Gas emissions concern global confab
I was a little hurt to find out I hadn't been invited to the big international conference in Hawaii this week to discuss the threat of greenhouse gases to the global environment.
After all, I'm -- and I say this as humbly as possible -- the visionary who figured out that the reason greenhouse gases are causing global climate change is because there are way too many greenhouses in the world. America is the leading maker of greenhouses worldwide, so is chiefly responsible for the destructive gases greenhouses emit. (That such dangerous gases are produced from seemingly benign plant life like bougainvillea, snap dragons and "Big Mama" hybrid tomatoes remains a scientific mystery.)
Like most American industry, the construction of greenhouses will no doubt be taken over by China, so we're pretty lucky there. Finally U.S. representatives at these kinds of climate-change symposia will be able to hang out in the hospitality suites drinking green martinis and saying, "Do you BELIEVE those Chinese? Man, they really hate the Earth. Cheers."
This week's climate summit includes representatives of 16 nations, the European Union and the United Nations. Hawaii's only connection is that we've allowed them all to meet here as long as they don't spill red wine on the carpets and don't steal any towels. A resolution is being considered for representatives of these nations to meet again in Hawaii at the turn of the century to see how things are going, climate-wise.
If current projections are correct about how high the sea will rise because of global warming, the 2108 meeting will take place atop Mauna Kea. ("Welcome to the lovely Mauna Kea Hilton, with beautiful ocean-front rooms where the waves gently lap at your door, warmly beckoning you to avoid the savage dolphins and whales who have taken over the planet.")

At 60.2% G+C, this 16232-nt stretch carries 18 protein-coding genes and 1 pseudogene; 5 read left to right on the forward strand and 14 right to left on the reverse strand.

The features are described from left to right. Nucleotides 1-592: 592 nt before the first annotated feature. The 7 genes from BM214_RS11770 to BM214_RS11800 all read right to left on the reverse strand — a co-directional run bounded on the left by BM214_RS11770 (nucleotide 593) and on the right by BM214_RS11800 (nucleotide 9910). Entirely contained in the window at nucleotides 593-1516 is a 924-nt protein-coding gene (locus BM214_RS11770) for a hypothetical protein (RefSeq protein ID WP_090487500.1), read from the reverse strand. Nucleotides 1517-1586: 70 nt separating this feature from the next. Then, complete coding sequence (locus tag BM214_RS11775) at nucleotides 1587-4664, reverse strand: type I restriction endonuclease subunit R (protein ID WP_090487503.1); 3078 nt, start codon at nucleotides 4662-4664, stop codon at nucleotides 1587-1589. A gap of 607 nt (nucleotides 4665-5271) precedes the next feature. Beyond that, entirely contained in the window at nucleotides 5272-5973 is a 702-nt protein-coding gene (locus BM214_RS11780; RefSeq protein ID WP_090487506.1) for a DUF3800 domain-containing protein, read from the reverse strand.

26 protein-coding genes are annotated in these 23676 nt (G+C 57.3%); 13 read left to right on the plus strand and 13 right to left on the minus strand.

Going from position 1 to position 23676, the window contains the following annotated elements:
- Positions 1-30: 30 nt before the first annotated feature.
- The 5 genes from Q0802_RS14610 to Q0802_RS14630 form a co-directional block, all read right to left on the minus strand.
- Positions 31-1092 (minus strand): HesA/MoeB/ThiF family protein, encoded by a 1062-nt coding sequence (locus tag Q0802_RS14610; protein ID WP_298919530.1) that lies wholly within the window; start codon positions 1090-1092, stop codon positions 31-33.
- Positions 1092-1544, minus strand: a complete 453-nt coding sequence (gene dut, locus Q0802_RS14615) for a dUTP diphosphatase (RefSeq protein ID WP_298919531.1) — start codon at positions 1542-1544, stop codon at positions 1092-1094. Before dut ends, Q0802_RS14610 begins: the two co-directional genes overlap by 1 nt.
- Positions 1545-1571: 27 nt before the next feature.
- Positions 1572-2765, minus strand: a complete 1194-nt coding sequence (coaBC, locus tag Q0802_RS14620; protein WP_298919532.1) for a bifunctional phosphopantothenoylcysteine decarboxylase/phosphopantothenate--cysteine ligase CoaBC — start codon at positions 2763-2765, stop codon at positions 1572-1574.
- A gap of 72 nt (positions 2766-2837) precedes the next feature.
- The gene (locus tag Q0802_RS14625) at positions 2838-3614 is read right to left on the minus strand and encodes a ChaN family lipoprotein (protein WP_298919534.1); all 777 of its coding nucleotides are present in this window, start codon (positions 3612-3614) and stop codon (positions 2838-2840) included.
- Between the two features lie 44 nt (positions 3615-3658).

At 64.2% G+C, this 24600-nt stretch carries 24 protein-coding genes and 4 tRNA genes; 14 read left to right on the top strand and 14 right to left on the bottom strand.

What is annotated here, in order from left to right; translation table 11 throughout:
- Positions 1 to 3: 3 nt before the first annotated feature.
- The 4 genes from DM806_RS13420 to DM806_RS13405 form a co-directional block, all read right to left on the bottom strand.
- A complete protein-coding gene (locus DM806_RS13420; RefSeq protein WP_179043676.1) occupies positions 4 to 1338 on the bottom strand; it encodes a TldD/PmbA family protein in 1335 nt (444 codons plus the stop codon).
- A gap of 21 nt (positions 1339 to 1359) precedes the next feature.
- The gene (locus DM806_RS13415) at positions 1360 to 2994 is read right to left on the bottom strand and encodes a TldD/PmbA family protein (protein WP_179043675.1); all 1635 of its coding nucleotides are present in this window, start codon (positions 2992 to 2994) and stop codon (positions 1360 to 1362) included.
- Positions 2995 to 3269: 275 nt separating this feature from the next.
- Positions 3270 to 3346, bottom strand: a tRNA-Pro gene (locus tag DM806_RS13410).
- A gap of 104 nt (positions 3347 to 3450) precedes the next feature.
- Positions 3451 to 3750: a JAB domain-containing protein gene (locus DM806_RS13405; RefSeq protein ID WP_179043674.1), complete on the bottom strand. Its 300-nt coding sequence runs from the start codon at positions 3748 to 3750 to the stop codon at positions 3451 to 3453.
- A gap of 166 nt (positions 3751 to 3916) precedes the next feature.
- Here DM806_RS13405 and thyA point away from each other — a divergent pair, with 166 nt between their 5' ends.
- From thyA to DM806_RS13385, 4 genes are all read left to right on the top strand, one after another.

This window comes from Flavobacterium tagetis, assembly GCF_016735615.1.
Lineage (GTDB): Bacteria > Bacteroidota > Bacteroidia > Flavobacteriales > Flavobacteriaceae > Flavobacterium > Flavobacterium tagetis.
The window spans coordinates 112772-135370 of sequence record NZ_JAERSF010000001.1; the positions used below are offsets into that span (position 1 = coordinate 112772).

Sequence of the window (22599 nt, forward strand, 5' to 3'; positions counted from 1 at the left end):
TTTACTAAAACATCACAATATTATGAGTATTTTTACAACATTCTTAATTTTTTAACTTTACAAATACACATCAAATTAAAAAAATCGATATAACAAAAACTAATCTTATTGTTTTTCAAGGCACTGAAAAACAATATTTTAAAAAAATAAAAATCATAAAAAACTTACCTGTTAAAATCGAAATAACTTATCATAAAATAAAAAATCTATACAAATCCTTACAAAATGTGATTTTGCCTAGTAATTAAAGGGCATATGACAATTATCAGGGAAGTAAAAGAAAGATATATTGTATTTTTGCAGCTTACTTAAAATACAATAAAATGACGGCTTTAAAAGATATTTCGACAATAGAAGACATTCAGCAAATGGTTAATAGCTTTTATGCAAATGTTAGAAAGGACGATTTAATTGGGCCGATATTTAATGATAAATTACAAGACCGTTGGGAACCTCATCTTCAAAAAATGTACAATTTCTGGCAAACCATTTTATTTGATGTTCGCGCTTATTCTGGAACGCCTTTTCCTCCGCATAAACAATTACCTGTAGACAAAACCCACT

While Hawaii isn't officially part of this week's international mai tai-fueled gabfest, I mean, environmental colloquium, some island climate-change enthusiasts plan their own expressions of concern about Planet Us. One group will (dramatically) be drawing a chalk line in McCully to show where they think the high-tide mark might be at the end of the century.
Considering the Hilton's Mauna Kea plans, that assessment might be a tad optimistic. But drawing chalk lines on pavement is a fairly Earth-friendly way of informing people about the dangers of driving gas-powered cars and using too much electricity. (Hopscotch and Kool-Aid to follow!)
If they continued the chalk line all the way to an informational kiosk describing how nuclear power could run every house, car, bus and business in Hawaii without any harmful emissions into the air, that would be even better.
The chalk line, instead, likely will lead angry Earth-savers to my house because daring to joke about global warming, climate change or (genuflect) Al Gore is like naming a teddy bear Mohammed in a radical Muslim classroom.
Buy Charles Memminger's hilarious new book, "Hey, Waiter, There's An Umbrella In My Drink!" at island book stores or online
at any book retailer. E-mail him at email@example.com